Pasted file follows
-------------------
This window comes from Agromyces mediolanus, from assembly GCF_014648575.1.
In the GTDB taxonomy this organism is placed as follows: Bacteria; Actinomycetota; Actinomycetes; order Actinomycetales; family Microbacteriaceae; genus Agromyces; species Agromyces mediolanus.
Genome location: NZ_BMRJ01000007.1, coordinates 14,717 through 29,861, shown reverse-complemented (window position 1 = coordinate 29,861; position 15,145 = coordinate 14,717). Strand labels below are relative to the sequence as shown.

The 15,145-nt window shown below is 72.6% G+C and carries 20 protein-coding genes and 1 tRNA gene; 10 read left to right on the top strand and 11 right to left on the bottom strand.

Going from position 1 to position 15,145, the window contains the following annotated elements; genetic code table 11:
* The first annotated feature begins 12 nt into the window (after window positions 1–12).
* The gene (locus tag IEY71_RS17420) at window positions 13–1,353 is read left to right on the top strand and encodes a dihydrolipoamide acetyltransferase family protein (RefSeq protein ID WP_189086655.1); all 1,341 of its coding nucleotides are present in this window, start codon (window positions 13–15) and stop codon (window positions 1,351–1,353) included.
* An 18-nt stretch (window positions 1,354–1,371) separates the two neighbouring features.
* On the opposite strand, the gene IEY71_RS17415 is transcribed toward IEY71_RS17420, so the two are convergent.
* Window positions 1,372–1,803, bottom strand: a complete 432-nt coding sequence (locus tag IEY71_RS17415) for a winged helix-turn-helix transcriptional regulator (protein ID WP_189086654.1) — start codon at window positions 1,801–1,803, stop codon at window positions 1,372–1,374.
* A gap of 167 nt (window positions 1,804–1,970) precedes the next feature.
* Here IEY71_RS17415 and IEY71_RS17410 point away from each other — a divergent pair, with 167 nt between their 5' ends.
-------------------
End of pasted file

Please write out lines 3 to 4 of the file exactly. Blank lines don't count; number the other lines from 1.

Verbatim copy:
Genome location: NZ_BMRJ01000007.1, coordinates 14,717 through 29,861, shown reverse-complemented (window position 1 = coordinate 29,861; position 15,145 = coordinate 14,717). Strand labels below are relative to the sequence as shown.

The 15,145-nt window shown below is 72.6% G+C and carries 20 protein-coding genes and 1 tRNA gene; 10 read left to right on the top strand and 11 right to left on the bottom strand.